Objectives To systematically review and meta-analyse the studies investigating the association between smokeless tobacco (SLT) use and all-cause mortality and cause-specific mortality outcomes among adult users of SLT and estimate the number of attributable deaths worldwide.
Methods Random-effects meta-analysis was used to estimate the pooled risk of death due to SLT use. Population attributable fractions were derived and used to calculate the number of attributable deaths. Observational studies published upto 2015 were identified through MEDLINE, IndMED, Google Scholar and other databases. Data on the prevalence of SLT use was obtained from latest reports or national surveys. Data on the disease burden were obtained from the Global Burden of Disease Study. Hospital-based or community-based case–control and cohort studies that adjusted for the smoking status were included.
Results 16 studies that provided estimates for mortality due to all cause, all cancer, upper aerodigestive tract (UADT) cancer, stomach cancer, cervical cancer, ischaemic heart disease (IHD) and stroke were included. A significant association was found for mortality due to all cause (1.22; 1.11–1.34), all cancer (1.31; 1.16–1.47), UADT cancer (2.17; 1.47–3.22), stomach cancer (1.33; 1.12–1.59), cervical cancer (2.07; 1.64–2.61), IHD (1.10; 1.04–1.17) and stroke (1.37; 1.24–1.51). Subgroup analysis showed major regional differences. Globally, the number of attributable deaths from all-cause mortality was 652 494 (234 008–1 081 437), of which 88% was borne by the South-East Asian region.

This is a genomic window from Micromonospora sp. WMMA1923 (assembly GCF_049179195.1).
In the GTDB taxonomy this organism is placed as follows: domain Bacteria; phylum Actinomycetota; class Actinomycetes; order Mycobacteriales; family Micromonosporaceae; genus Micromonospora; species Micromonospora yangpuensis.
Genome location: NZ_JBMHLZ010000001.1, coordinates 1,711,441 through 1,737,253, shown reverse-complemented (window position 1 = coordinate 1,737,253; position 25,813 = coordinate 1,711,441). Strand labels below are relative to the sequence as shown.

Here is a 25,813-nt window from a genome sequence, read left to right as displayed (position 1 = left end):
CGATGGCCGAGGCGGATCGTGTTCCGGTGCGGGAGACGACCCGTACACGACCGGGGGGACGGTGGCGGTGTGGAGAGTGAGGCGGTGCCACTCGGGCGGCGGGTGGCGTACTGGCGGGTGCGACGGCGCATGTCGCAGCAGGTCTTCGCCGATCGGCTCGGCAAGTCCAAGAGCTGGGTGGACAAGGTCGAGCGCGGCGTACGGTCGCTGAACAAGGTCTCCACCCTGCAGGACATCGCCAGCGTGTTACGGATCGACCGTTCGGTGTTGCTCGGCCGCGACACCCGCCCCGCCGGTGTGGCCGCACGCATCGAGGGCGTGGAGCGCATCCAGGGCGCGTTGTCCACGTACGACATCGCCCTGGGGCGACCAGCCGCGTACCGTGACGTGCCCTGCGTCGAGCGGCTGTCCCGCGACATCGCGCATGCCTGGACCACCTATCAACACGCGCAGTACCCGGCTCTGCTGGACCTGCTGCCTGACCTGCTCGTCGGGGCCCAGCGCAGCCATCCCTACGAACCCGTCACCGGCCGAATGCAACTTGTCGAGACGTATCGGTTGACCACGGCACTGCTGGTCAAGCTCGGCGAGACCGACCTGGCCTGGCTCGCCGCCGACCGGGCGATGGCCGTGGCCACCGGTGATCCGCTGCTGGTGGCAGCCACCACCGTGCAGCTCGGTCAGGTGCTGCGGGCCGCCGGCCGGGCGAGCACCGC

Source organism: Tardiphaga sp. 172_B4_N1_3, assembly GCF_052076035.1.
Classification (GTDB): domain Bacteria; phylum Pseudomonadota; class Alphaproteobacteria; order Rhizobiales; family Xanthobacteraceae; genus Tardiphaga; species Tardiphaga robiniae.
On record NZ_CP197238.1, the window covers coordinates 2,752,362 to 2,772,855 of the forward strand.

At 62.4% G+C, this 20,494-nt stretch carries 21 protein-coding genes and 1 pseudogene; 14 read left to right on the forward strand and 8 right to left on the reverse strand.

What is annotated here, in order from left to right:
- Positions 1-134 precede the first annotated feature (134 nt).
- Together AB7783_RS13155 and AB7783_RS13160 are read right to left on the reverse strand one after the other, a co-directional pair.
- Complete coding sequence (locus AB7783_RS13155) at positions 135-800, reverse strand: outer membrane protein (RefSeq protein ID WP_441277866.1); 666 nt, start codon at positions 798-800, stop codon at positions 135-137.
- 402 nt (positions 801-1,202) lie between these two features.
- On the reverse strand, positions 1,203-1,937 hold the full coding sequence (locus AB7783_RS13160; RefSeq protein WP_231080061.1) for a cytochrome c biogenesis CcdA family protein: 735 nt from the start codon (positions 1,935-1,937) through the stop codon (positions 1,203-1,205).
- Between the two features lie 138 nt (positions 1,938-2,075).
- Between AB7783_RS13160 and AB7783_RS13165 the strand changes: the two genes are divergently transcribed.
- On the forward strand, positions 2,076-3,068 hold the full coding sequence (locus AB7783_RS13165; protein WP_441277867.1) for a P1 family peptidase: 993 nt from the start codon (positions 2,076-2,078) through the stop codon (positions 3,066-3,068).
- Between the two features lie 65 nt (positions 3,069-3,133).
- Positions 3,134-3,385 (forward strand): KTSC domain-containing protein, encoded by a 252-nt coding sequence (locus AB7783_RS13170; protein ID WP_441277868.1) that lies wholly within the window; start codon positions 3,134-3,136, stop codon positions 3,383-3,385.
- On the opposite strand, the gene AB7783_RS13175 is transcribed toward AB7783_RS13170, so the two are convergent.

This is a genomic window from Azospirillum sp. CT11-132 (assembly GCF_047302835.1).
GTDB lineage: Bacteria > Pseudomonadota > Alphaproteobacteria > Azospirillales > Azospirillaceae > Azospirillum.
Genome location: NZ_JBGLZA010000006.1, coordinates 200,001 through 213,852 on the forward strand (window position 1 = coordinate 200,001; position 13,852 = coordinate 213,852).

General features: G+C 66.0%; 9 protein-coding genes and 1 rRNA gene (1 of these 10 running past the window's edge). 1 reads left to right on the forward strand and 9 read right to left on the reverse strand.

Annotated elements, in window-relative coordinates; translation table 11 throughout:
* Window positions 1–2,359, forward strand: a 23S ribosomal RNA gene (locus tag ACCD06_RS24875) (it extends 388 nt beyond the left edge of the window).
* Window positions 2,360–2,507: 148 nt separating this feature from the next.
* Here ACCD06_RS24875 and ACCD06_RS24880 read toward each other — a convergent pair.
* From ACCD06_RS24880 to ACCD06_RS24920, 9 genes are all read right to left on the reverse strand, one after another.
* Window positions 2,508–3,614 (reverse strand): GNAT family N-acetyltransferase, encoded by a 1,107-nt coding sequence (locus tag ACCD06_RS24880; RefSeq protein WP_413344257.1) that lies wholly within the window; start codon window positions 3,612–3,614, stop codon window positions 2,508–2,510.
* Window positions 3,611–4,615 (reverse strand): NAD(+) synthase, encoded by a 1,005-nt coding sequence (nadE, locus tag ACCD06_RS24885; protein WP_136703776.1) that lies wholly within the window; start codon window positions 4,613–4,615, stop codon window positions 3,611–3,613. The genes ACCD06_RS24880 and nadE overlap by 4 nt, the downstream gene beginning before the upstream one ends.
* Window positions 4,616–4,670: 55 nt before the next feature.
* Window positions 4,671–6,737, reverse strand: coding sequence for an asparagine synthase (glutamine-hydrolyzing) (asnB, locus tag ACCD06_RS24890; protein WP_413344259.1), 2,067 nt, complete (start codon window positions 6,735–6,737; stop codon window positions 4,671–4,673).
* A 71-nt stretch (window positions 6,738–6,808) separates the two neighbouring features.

Conclusions SLT is responsible for a large number of deaths worldwide with the South-East Asian region bearing a substantial share of the burden.
- Non-cigarette tobacco products
- Low/Middle income country
- Global health
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Contributors RAS, DNS and PCG developed the concept and study protocol. RAS and DNS carried out the literature review and PCG served as the arbitrator. NA carried out prevalence data extraction. Analysis plan was developed by all authors and carried out by RAS. RAS wrote the first draft and DNS, PCG, TT, MP and RM provided critical inputs to the analysis plan, interpretation and manuscript writing. All authors read and approved the final manuscript.
Competing interests None declared.
Provenance and peer review Not commissioned; externally peer reviewed.
Data sharing statement Data of this study are available to anyone who wishes to perform additional analysis with any objective, from RAS, by sending an email to firstname.lastname@example.org.